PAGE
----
Clean all your data you are worried about and it will be fine, also changing your passwords once in while is a good thing, you don't know if they had a keylogger installed all that time.

A lot of comments are about personal use of office equipment, in most companies I worked for it was allowed to login into your own communication stuff like skype, facebook, etc. Most developers don't have that may friends and prefer working instead watching kitten videos, so it would just waste time if you type on a tiny screen on your phone.

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Formatting the drive and reinstalling Windows is the IT department's role, not a developer's, in most reasonably sized businesses. Odds are that there are enterprise licenses involved and all the arcane processes they require when installing, and the IT department is specifically equipped to deal with those.

If your concern is privacy or personal information being disclosed, delete everything you have issues with the old fashioned way. A good IT department would zero the drive before restoring it to the desired default configuration. if you don't trust your IT department, you could delete the files and zero the 'unused' space yourself using freely available tools.

In the situation that there isn't an IT department, formatting the PC should still be left to other staff after your departure, as a final measure of assurance. You may be leaving on the best terms possible, but it never hurts to cover your ass. If you didn't handle the formatting, any loss of information that may occur isn't on you.

  • @Steve - That changes the specifics, but not so much the spirit, of my answer, so I have updated it accordingly. – TJennings Sep 2 '15 at 8:23
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From my perspective both as an employer and network engineer. If I told an employee or even one of my clients employees not to format his machine I would have a reason to do so. Basically, it's not his/her job, nor is it his/her machine. I'm not interested in any bikini pictures they might have or old versions of code etc,. primarily I'm interested in maintaining security protocols and procedure. Trusting everyone to back up fully and completely is bad practice.

On the other hand your boss may well have gotten frightened and confused when you said 'format' and imagined it means all sorts of nastiness. Most of my clients would probably react that way.

My advice is scrub your personal info and leave it as your soon to be ex employers asked you to. You've got a whole month to get your personal stuff out.

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When I leave a company, I try to take the shortest possible route to the exit. So your question leaves me somewhat bemused because you want to create more work for yourself as you leave. The PC belongs to the company, they have every right to decide what to do with it. If they ask you to return it as is on your last day, then that is what you should do.

To answer your question, I do find your insistence on formatting the disk before leaving rather unreasonable. Once you have left the company, why do you care if they reformat it or recycle it or donate it to charity or use it as a paperweight?

Other answers have described very well why it is reasonable for a company to ask you not to format the drive, but I would say that the question doesn't arise at all. If you employ me and assign me a computer to do your work, you can expect me to not destroy any data on it without the need to give me any justification.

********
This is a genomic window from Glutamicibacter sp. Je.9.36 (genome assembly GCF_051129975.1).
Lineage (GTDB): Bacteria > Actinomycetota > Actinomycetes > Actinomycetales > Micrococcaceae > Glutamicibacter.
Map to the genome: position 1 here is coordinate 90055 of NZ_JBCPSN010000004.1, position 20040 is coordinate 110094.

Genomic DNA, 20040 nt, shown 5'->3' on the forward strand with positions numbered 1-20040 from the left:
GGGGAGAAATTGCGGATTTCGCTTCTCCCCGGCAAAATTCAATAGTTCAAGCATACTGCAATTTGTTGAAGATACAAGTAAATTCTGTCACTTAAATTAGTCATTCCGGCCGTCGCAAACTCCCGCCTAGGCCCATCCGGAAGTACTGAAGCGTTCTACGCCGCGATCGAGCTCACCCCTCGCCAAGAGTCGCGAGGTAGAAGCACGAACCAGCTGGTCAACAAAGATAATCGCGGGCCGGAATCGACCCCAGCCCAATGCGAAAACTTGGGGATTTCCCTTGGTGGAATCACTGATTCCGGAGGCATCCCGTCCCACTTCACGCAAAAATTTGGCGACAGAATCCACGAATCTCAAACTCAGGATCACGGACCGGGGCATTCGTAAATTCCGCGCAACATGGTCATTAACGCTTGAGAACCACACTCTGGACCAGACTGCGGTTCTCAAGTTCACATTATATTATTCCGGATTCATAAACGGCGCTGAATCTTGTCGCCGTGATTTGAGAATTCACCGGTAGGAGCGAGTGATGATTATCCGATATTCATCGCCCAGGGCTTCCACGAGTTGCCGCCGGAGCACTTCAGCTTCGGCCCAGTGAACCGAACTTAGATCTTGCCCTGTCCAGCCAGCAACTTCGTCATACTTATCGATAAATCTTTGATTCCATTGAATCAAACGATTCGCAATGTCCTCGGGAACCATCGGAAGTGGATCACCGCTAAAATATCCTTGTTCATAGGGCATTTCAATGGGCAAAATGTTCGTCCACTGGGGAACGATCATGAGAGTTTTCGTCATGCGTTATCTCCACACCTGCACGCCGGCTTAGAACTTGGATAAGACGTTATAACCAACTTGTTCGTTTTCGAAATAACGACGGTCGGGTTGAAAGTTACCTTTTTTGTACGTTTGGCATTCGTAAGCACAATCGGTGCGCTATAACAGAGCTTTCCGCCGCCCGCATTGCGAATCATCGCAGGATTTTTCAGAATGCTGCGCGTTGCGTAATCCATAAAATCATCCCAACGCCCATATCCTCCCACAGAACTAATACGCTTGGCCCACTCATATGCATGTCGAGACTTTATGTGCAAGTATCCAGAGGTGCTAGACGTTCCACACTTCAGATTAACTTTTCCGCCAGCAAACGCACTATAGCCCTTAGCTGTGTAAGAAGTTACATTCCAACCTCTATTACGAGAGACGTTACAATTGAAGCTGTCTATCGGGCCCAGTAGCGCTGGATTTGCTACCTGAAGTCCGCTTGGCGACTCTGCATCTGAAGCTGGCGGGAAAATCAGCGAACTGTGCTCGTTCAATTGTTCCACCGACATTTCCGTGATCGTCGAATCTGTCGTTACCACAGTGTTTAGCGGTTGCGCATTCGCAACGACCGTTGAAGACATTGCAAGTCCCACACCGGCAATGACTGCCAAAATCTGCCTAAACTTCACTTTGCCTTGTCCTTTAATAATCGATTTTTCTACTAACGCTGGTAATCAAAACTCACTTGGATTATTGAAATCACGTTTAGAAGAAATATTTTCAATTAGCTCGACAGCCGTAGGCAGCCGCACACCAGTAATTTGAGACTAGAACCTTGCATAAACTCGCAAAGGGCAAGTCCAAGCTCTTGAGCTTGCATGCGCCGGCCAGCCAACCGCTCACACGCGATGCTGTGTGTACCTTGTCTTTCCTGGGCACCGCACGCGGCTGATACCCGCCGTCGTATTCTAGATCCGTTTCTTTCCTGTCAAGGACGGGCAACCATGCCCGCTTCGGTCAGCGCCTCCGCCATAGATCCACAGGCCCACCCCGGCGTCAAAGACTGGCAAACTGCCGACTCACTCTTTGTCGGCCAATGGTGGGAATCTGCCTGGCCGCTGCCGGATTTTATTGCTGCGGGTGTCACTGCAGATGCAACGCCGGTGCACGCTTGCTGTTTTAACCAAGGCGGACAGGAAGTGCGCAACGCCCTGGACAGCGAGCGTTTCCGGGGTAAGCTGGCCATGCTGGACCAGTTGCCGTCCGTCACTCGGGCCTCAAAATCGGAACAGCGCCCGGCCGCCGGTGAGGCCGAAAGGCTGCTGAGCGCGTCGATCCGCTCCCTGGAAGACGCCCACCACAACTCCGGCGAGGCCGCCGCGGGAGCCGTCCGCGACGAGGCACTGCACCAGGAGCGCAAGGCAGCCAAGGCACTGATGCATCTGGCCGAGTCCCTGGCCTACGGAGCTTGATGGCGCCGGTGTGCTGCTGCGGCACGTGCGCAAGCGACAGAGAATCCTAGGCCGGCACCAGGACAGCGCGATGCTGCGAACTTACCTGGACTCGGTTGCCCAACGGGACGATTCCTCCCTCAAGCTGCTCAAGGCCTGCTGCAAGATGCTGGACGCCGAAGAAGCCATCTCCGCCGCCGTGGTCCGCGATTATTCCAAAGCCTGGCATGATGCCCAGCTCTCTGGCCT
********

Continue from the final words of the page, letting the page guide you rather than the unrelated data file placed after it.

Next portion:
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To answer straight. It is not reasonably correct to ask for formatting a PC.

  • Company has full rights on the data in the work PC.

  • In fact, it is not required also. Because, what ever files you are allowed to keep in PC, all those files can be deleted by you.

  • If you have a problem in the second point, which means you have only create/edit-file-permission and not a delete permission. If this your problem, then inform the company about those data/files and request to delete those files.

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It would fall under company policy really. The work place owns the computer and any data you put on it. With that said, I would just remove any personal data from the computer such as any passwords, websites, chat logs, etc and any programs associated with that so long as it doesn't relate to anything about the company tasks.

At my previous job, it wasn't unusual for a leaving member to have his/her emails be forward to the boss after their departure since that person might have been getting important messages from scripts, and whatnot and they want to capture that.

That is why it's important to never use company email for personal business. From what I remember, emails are kept stored for 5 years in most cases by law post Enron.

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Yes I think it is reasonable as long as you have submitted all of your work (e.g checked in all your code).

If your company has specifically told you not to format your computer and you trust them then you should leave your computer alone.

However if you do not trust them or think they will not wipe the computer properly then do it yourself or even just change all your personal passwords.

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    The company has clearly stated they do not want him wiping the computer. He will need to go through and 'clean up' all his online access etc. so that it can't be used. You will also want to change the login to the computer to something you don't use else (password is a good choice in this instance) – Bill Leeper Sep 2 '15 at 14:26
  • @BillLeeper Yes I do agree. As the OP is a developer he should be able to clear all personal data without wiping everything – Bobby Sep 2 '15 at 14:44